A team of researchers made a surprising find when examining a papyrus-wrapped mummy mask -- they found what they believe to be the oldest-known copy of a gospel in existence. The researchers found a fragment of the Gospel of Mark that dates back to about 90 A.D., Live Science reports. Previously, the oldest surviving copies of Biblical gospel texts date back to 101 to 200 A.D.
The text was written on a papyrus sheet that was later reused for the mummy mask. While the stereotypical image of ancient mummies involves bejeweled golden masks, that level of finery was only reserved for the wealthy. The mummy mask for the average person would have been made out of recycled material like papyrus, according to SmithsonianMag.com.
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In order to retrieve the text without damaging it, the research team applied a method of ungluing the papyrus without obscuring the paper's ink. About three-dozen researchers are using this technique to analyze hundreds of texts from mummy masks.
"We're recovering ancient documents from the first, second and third centuries," Craig Evans, a professor of New Testament studies at Acadia Divinity College in Wolfville, Nova Scotia, told Live Science.
Evans is part of a large team of researchers working on the project, which is based in Oklahoma City. "The scholars involved are from all over the world," he told FoxNews.com.
The academic said that the team has uncovered documents from a range of eras. These include not just Christian texts, but classical Greek texts like copies of stories by Homer and even personal letters.
Some of the personal documents and business papers found within the masks have dates on them, Evans said. This particular gospel was dated partly by looking at the other documents found within the same mask.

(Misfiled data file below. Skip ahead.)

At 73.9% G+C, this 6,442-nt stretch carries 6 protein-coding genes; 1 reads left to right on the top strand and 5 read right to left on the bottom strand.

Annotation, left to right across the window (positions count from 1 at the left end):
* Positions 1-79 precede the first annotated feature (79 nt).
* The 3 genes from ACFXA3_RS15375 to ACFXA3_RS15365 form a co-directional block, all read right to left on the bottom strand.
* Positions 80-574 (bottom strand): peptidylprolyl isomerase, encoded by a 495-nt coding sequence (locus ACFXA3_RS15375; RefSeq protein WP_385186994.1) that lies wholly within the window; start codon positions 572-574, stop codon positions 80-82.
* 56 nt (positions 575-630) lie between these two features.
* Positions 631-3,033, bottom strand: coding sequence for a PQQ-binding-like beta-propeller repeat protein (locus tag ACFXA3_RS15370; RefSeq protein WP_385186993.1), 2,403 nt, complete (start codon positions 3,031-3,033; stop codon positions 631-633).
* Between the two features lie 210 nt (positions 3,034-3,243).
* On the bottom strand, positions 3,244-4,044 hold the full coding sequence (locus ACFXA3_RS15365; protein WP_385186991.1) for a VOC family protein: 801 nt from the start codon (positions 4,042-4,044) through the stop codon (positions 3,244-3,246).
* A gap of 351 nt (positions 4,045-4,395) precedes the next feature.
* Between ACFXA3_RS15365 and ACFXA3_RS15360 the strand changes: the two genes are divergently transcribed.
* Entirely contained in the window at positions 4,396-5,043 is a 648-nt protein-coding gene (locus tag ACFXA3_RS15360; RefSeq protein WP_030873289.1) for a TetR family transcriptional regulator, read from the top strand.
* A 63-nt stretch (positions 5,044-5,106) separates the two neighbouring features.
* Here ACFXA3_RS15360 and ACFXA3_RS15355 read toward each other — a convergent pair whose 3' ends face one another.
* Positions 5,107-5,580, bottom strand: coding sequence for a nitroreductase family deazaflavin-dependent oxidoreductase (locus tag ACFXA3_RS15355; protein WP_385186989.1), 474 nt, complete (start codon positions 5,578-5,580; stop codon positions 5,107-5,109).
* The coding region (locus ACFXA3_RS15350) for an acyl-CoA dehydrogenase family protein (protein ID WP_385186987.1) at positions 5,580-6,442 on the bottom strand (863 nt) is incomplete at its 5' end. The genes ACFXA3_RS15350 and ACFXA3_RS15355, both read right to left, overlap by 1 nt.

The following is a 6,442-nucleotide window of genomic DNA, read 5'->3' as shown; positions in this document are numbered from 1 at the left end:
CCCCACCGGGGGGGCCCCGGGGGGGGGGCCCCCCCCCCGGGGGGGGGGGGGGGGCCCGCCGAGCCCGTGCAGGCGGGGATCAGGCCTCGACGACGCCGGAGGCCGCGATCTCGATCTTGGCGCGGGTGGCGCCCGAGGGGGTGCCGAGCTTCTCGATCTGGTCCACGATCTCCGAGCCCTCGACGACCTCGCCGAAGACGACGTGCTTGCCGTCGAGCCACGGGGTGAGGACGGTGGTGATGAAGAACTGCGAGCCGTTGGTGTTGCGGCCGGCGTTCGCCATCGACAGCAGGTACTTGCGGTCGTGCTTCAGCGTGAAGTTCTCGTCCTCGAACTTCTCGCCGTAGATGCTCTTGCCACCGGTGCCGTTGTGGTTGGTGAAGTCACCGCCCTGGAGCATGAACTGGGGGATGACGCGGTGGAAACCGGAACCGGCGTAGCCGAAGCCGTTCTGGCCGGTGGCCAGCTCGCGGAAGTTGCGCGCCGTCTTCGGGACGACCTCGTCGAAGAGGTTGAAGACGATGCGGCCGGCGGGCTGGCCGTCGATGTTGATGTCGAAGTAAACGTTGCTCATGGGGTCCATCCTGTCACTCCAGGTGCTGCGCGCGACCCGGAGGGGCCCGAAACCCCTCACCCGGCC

This technique is not without controversy. The ancient masks are destroyed in order to retrieve the documents. However, Evans asserted that "we're not talking about the destruction of any museum-quality piece."
Roberta Mazza, lecturer in classics and ancient history at the University of Manchester, wrote a blog post critical of the work of Evans and his research team. In reference to a speech Evans made about the gospel text discovery, Mazza wrote that "the audience who attend their talks are told fantasy stories on the retrieval of papyrus fragments and their date … apologists' speeches are not only misinformed, but can even encourage more people to buy mummy masks on the antiquities market and dissolve them in Palmolive soap."
Last year Mazza found a 1,500-year old piece of papyrus in the university's John Rylands library that contains some of the earliest documented references to the Last Supper and ‘manna from heaven.'
For the researchers examining the mummy mask, the text's discovery marks a significant achievement. Evans said that the text could offer clues about how the Gospel of Mark might have changed over time.
A first volume of the various texts found on the mummies will be published by the researchers later this year.